When Having 8-bit Colour Was Good

Monitors-1Since around the year 2000, LCD (liquid-crystal display) and later LED (light-emitting display) monitors gradually became the de facto standard replacing the earlier CRT (cathode ray tube) technology available. Over the years the size and resolutions of the monitors have increased significantly. These days when selecting one to buy it’s really just about choosing the desired screen size and whether it’s capable of 1080p or 4K resolution. No consideration for colour depth is required for instance.

Of course, during the 1980s and 1990s this wasn’t the case. A series of acronyms were used to give an indication of the monitor’s capabilities, and were frequently stated. Some of these acronyms were EGA and VGA. Over a number of years now low-end or built-in video adapters in motherboards, have no problem with displaying millions of colours on a 1920 x 1080 resolution screen. However, in the past it was more pertinent to ensure that the video adapter was capable enough to handle the monitor’s capabilities or vice versa.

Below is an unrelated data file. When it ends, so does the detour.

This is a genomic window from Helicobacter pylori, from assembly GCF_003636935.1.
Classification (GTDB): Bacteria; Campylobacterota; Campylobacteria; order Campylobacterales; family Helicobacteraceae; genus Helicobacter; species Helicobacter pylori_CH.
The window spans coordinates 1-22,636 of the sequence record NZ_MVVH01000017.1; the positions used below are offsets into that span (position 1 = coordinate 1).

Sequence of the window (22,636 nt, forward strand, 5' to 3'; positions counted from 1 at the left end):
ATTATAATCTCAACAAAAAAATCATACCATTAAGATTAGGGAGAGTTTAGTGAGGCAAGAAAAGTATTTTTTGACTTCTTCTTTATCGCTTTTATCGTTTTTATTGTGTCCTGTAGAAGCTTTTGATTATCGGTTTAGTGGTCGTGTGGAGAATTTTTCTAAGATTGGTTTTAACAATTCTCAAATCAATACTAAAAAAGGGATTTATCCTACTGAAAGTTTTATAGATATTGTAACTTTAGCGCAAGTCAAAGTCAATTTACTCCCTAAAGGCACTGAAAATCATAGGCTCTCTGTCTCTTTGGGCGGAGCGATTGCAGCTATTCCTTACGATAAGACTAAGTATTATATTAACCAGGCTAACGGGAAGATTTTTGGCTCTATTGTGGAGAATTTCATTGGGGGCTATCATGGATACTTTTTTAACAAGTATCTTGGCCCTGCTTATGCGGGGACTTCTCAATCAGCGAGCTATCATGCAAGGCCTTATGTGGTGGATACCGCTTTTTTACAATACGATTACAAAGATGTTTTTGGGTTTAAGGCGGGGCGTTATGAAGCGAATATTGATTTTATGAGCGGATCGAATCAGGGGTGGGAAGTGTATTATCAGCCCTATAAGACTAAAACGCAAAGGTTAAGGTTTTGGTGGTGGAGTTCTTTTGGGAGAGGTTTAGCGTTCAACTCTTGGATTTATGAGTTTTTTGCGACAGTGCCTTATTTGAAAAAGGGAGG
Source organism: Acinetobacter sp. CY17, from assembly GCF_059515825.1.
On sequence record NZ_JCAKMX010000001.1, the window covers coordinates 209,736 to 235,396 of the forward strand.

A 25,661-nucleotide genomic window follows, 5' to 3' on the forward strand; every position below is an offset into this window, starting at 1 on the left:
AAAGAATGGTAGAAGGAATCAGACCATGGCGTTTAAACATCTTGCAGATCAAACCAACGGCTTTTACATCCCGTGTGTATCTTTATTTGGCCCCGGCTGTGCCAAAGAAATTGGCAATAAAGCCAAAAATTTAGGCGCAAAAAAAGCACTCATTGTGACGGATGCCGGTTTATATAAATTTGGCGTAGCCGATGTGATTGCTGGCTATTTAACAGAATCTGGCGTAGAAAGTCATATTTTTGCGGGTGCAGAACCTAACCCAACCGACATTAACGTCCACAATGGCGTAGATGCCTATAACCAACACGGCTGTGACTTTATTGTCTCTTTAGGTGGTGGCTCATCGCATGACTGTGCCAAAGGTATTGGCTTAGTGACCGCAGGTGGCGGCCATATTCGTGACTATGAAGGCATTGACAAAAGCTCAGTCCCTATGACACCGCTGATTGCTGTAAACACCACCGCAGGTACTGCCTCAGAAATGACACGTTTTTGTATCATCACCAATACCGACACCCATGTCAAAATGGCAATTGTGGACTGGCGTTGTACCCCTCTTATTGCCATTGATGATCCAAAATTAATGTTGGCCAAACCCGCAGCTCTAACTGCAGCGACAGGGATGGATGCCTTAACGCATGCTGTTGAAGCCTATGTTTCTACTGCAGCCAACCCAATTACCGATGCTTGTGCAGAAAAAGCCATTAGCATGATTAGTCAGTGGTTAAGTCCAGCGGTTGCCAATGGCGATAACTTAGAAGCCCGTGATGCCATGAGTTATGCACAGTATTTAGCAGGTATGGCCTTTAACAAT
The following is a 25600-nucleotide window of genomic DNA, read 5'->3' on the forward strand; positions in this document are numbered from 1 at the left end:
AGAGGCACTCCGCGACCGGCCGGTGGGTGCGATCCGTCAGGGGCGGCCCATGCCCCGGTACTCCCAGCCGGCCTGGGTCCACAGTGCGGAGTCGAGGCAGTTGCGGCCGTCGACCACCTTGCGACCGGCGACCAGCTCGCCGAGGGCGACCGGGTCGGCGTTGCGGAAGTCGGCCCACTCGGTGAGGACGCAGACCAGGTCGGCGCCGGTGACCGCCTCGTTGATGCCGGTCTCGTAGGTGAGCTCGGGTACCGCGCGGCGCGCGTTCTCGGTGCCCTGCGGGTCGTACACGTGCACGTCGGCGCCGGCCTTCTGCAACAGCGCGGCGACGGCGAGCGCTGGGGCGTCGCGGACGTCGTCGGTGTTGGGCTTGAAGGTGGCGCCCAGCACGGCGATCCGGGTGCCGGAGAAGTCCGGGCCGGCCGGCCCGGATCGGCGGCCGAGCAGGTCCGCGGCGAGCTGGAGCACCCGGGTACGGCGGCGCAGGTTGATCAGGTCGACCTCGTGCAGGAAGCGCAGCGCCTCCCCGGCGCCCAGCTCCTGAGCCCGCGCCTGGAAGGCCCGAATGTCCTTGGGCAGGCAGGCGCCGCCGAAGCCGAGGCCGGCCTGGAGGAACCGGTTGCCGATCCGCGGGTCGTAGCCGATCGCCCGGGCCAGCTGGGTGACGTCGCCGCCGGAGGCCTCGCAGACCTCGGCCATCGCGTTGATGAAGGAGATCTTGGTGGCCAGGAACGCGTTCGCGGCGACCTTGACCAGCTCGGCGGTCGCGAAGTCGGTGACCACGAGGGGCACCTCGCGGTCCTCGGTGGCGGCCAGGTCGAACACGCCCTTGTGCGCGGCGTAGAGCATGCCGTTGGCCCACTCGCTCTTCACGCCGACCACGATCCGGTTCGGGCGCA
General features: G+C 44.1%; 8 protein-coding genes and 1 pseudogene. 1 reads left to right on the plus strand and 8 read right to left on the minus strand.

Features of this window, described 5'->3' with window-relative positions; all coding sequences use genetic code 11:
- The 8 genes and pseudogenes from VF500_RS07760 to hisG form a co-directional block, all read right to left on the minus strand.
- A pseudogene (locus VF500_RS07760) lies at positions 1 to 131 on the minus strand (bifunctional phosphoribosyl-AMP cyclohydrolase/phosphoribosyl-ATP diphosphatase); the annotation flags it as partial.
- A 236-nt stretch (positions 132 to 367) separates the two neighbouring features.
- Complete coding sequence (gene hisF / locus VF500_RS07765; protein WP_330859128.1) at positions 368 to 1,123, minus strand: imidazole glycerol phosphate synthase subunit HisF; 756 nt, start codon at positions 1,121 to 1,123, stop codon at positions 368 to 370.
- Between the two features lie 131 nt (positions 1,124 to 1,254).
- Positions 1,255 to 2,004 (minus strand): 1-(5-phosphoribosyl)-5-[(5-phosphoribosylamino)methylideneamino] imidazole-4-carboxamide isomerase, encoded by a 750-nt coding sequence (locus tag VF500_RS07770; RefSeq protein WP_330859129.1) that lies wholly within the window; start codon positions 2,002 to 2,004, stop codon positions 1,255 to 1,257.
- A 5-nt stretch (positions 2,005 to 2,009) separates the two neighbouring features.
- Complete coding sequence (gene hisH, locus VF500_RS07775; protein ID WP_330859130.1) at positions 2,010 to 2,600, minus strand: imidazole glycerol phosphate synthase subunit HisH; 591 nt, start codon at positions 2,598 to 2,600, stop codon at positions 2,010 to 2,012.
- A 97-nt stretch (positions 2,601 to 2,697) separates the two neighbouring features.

In this post, I’ll be covering from the CGA and MDA standards of the early 1980s through to XGA in the 1990s used by IBM and compatible PCs. Before closing out, they’ll be mention of some of the other standards that became available. PCem is used for many of the screenshots due to the lack of physical hardware.

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eBay Purchase #7 – Microsoft Publisher 2.0

mspub2-1.pngeBay Purchase Price: $1 AUD

Country of Origin: Australia

Condition: Very Good

Sometimes every now and then a bargain is picked up, and in this case it was a new shrink wrapped copy of Microsoft Publisher 2.0 for only $1 AUD. Other copies found tend to be priced between $50 to $100.

This version of Publisher from 1993 had a few minor variations to the retail box particularly with the large fonts on the front, and the coloured diamond that would either say just “Version 2.0” or mention some sort of special offer.

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